Two months ago, I was driving to New Jersey in our truck crammed full of clothing, sailing gear, and two little dogs, Henri and Oliver. We stayed with friends and my father along the way. I picked Erik up at Newark airport and worked in a visit to our daughter’s new apartment in Brooklyn before we set off to Maine to move onto Narnia. It’s now eight weeks later and I feel like I’ve been living on a boat for years. I finally accept the slower rhythm of living aboard a boat.
My father called the other day and after catching me up on his fly fishing expeditions, he asked, “What’s it like living on a boat?” I do not come from a nautical family, in fact we never owned a boat-not even a row boat. Lot’s of people seemed frightened for us when we explained our plans for the summer. “What if the boat sinks?” asked our family doctor who wrote prescriptions for anti-nausea medications and a few antibiotics we might need in pinch. I always smiled and laughed reassuringly but secretly wondered what we would do and how was life going to be lived day to day on a boat.
Looking back, I was wise to be cautious and join the Power Squadron and take a few classes on Seamanship and Navigation. There are so many skills and systems to develop and understand when sailing and living on a boat: Safety equipment/Man over board drills, Boat Handling at docks/mooring/anchoring, Communicating with WIFI/VHF(no SAT phone yet), Navigating with GPS/Radar/AIS, Cooking with a propane stove/oven/grill, Water and waste (meaning head) pumps, and finally stowing everything in a hundred different storage spaces.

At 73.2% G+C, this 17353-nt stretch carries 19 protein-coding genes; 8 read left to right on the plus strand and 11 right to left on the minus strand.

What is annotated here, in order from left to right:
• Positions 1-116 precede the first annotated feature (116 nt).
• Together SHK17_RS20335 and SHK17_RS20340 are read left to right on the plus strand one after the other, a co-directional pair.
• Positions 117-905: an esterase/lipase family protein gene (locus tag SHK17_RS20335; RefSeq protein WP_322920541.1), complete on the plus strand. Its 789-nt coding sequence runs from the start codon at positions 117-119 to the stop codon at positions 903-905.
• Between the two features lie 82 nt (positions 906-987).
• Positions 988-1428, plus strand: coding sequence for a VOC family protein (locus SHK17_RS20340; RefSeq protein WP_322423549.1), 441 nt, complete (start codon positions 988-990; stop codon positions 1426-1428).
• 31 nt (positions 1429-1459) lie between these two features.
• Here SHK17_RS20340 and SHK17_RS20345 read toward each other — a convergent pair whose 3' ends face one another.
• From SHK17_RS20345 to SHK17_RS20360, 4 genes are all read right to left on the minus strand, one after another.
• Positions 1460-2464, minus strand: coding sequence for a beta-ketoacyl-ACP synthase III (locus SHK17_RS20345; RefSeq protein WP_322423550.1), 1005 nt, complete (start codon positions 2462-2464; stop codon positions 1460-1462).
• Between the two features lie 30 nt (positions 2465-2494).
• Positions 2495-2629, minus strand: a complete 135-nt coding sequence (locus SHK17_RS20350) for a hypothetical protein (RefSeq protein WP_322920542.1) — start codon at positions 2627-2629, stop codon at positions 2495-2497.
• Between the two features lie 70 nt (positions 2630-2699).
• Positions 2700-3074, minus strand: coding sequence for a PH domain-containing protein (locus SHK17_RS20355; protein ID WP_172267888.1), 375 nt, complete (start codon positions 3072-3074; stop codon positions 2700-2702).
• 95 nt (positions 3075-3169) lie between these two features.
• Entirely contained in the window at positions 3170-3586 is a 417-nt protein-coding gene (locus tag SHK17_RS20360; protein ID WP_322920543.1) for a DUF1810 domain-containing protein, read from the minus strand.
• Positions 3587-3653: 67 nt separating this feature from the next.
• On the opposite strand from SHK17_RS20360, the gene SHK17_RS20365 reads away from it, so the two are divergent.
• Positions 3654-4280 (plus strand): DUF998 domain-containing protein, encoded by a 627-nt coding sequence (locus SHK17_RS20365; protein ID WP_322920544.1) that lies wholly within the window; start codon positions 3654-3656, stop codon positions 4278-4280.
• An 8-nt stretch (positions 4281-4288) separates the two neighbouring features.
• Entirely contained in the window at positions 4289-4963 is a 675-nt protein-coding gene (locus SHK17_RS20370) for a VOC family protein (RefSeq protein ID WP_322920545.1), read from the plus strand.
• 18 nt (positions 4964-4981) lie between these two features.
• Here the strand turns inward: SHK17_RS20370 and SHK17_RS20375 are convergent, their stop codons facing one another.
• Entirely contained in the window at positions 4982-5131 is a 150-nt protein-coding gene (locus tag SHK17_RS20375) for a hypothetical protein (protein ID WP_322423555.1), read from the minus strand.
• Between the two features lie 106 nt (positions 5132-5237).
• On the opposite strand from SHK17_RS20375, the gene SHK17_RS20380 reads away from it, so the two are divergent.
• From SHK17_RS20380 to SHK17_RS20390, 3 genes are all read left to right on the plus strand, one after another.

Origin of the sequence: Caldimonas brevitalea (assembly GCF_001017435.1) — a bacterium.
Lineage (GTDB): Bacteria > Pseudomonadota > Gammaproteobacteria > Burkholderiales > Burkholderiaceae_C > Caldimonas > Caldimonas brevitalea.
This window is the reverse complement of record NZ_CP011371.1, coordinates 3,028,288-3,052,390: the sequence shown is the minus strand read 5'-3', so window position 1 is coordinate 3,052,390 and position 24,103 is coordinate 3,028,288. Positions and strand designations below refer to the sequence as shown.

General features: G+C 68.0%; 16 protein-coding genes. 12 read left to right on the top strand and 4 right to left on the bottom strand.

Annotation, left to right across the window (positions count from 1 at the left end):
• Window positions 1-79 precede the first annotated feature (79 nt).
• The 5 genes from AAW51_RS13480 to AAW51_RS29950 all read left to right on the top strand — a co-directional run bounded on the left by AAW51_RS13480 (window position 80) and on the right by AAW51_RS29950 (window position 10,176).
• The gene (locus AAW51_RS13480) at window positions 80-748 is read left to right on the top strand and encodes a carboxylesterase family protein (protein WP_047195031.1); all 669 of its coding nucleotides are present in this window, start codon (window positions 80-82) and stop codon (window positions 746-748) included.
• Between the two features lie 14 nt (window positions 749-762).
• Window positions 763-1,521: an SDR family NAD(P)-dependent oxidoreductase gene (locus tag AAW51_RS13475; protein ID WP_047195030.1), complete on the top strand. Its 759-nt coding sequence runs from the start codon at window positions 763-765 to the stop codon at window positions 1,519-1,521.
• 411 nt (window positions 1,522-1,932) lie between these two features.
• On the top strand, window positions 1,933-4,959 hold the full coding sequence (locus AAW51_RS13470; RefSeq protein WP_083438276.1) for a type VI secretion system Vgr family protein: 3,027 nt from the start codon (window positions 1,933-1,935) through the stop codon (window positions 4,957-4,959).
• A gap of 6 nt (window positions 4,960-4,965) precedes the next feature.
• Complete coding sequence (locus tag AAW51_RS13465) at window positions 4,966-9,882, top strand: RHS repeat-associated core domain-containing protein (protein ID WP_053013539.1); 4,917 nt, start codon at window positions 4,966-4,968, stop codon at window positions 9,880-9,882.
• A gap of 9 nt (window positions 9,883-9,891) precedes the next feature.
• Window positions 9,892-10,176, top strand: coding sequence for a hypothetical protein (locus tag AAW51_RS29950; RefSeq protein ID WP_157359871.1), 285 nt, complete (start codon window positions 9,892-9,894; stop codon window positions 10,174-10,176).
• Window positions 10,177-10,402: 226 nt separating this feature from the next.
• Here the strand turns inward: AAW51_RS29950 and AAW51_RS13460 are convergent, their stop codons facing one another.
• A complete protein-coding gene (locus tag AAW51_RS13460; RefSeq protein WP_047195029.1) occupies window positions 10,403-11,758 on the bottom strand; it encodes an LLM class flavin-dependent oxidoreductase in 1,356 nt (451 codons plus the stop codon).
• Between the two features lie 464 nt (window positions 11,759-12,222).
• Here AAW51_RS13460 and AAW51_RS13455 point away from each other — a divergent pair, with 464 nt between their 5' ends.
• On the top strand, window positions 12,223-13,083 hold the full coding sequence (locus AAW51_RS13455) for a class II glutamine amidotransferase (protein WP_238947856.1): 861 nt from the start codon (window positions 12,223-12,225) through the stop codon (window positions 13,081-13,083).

The bottom line, nothing is easy or fast. Leave all thoughts of efficiency on shore when moving onto a sailboat with 250 square feet of living space. We have come a long way over the last eight weeks. We have a 12 page computerized inventory of all storage spaces and another for through hulls and electronic devices located in storage spaces. We have bound manuals for everything from the Garmin to the LAVAC head (toilet). We have trouble shot leaks, alarms, and with the help of our boat yard unstuck a jammed windlass, deciphered the WIFI extender code and discovered a water tank airlock as well as a leak in the feed tube.
One day, while waiting for water to boil to make instant coffee, I remembered what an old sailor once wrote, “You don’t go to sea to go fast, you go to sea to slow down.” The pace of modern life is fast and it’s not until you slow down that you realize the beauty that surrounds you, even in simple activities like making a cup of coffee. I had forgotten that the whole point of living aboard was to get away from the excesses of everyday life. I was trying to continue to live with all those excesses and expectations in a very small space designed for simplistic living. Slowing down applies to all activities and means that everything will take longer, may be more difficult, but can be enjoyed for what it is. Life is a gift and I am fortunate to finally see that living simply, though more work, can be fulfilling.